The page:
The arrival of the Internet of Things marks a major watershed in the global consumer economy. Internet connections will be built in to a massive quantity of new products, from air conditioners to light bulbs and security alarms. These will all be controlled through apps and websites, and feed data into the cloud.
Startups specialized in home automation, established consumer electronics giants, and large Silicon Valley-based tech companies are all poised for a huge battle over this new consumer space, sometimes also referred to as the “Connected Life” market.
In a new report from BI Intelligence, we examine the forces and numbers driving growth in the consumer Internet of Things or IoT, including the mind-boggling numbers for total market size. It’s difficult to overestimate the importance of the Internet of Things because it will come to encompass all manner of products we don’t normally think of as high-tech, such as UV-filtering window shades and door locks. We also look at the enterprise market for the Internet of Things.
Here are some of our top findings:
- Defining the Internet of Things: It’s helpful to think about IoT devices as a new device category layer that exists as the connective tissue between the formerly static non-connected world, and the world of PCs, tablets, and smartphones. For example, a connected washer and dryer unit can report energy usage and cycle settings to a smartphone app.
- It’s a huge opportunity: Machina defines “Connected Life Market Revenue” as the sum of all of the revenue accruing from the sale of connected devices and all related services. They see revenue ballooning to $2.5 trillion by 2020.
- How can it be so large? Many consumer categories are crossing into the IoT: These include kitchen and home appliances, lighting and heating products, and insurance company-issued car monitoring devices that allow motorists to pay insurance only for the amount of driving they do.
- Large manufacturers are already making big plays: These include LG, the Korean manufacturer of home entertainment systems and appliances and Friedrich, maker of AC units.
- But startups are making a grab for this market too: SmartThings has built its entire business model around easily deployable sensors, monitors, and apps that allow consumers to run everything in their home through their smartphone. It raised a $3 million seed round late last year. We also expect companies such as Apple, Google, and others to get more involved.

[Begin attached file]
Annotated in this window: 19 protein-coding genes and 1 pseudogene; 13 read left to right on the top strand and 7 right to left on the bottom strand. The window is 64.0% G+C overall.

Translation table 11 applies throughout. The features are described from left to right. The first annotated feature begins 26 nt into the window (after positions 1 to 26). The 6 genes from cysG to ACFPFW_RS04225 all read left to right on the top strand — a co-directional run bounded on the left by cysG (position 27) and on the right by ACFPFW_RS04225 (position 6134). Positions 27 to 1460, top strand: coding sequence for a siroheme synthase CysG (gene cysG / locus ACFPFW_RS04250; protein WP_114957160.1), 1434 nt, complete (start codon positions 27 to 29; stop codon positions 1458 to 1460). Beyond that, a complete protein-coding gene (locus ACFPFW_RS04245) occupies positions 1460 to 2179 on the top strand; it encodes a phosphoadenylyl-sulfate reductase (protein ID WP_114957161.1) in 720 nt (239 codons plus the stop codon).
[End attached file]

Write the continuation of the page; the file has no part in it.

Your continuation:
- The Internet of Things seems esoteric, but it’s relatively simple: IoT devices will contain three ingredients: An Internet connection, either in the device itself or a base station; a sensor, to collect incoming data; and a processor, because just like any computing device, an IoT gadget will have a chip that parses information.
- These are the qualities that all IoT devices need to have: They need to be energy efficient, reliable over long time periods, work well in varied environments even outdoors, and be secure to avoid data breaches and hacking.
The report is full of charts and data that can be downloaded and put to use.
In full, the report:
- Breaks down which products and industries may gain the most traction as IoT devices
- Considers where growth will come from in the future
- Analyzes different communication standards and opportunities for IoT infrastructure
- Sizes the market for the whole IoT in terms of total devices, revenue, and economic value
- Explores what the building blocks of IoT devices are, how these devices will be linked with consumers, and what solutions the smart objects will be designed to address
- Considers the obstacles that could hinder the IoT from realizing its full potential, including differing standards and uncertain ROI
- Discusses tags and stickers such as RFID tags and even bar codes and whether they are components of the IoT
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